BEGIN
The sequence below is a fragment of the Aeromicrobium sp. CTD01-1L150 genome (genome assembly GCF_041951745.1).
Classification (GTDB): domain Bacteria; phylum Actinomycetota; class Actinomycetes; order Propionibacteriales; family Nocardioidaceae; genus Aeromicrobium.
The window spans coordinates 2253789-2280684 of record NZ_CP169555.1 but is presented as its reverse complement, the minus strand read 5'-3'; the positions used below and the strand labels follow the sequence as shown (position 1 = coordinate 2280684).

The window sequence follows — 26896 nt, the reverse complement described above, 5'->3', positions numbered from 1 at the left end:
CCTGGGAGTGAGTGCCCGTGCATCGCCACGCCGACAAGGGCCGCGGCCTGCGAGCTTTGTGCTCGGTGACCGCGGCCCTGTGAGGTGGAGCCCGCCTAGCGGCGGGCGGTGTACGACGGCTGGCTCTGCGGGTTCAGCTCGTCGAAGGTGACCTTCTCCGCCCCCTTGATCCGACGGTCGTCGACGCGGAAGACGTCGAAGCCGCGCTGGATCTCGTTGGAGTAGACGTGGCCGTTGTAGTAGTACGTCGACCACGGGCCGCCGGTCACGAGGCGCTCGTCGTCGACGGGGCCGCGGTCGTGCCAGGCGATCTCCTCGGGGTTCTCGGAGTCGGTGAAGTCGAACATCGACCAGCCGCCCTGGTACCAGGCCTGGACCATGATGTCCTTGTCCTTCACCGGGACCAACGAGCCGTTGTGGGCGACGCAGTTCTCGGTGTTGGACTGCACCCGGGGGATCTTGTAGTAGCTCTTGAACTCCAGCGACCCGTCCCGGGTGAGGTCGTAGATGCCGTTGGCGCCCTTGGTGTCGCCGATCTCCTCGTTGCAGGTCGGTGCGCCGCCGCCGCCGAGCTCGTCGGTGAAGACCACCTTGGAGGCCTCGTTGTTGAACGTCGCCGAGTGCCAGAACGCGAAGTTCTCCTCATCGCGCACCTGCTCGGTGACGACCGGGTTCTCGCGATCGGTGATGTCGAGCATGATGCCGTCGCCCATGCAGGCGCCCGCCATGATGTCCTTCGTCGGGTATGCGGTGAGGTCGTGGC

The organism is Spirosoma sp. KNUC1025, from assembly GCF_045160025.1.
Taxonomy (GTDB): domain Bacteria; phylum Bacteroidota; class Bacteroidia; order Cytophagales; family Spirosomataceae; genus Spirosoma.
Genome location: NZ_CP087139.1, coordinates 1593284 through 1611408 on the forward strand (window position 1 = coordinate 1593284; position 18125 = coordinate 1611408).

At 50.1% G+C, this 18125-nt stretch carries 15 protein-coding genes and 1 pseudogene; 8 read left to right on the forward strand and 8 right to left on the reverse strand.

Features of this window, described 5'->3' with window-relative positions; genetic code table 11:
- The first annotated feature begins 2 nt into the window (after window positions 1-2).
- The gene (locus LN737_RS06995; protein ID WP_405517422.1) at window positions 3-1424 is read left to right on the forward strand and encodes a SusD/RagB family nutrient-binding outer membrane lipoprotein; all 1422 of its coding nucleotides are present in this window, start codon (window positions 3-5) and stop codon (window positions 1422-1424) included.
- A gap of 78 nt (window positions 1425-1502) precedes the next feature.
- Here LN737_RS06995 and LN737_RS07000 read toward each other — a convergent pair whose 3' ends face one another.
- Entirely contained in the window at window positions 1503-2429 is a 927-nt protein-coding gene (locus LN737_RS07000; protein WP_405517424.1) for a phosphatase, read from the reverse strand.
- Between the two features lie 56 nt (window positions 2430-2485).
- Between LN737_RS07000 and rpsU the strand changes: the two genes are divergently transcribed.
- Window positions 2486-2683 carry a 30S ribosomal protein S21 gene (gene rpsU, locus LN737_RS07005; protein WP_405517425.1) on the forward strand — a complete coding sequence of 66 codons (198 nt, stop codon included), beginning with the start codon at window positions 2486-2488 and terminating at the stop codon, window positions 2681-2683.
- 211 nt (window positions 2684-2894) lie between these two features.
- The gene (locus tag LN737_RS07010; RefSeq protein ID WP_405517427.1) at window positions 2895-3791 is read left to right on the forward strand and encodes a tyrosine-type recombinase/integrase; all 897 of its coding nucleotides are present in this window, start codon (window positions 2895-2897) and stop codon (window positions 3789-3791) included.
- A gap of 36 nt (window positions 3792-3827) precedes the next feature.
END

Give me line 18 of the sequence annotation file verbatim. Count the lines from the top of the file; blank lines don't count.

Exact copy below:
- Window positions 2486-2683 carry a 30S ribosomal protein S21 gene (gene rpsU, locus LN737_RS07005; protein WP_405517425.1) on the forward strand — a complete coding sequence of 66 codons (198 nt, stop codon included), beginning with the start codon at window positions 2486-2488 and terminating at the stop codon, window positions 2681-2683.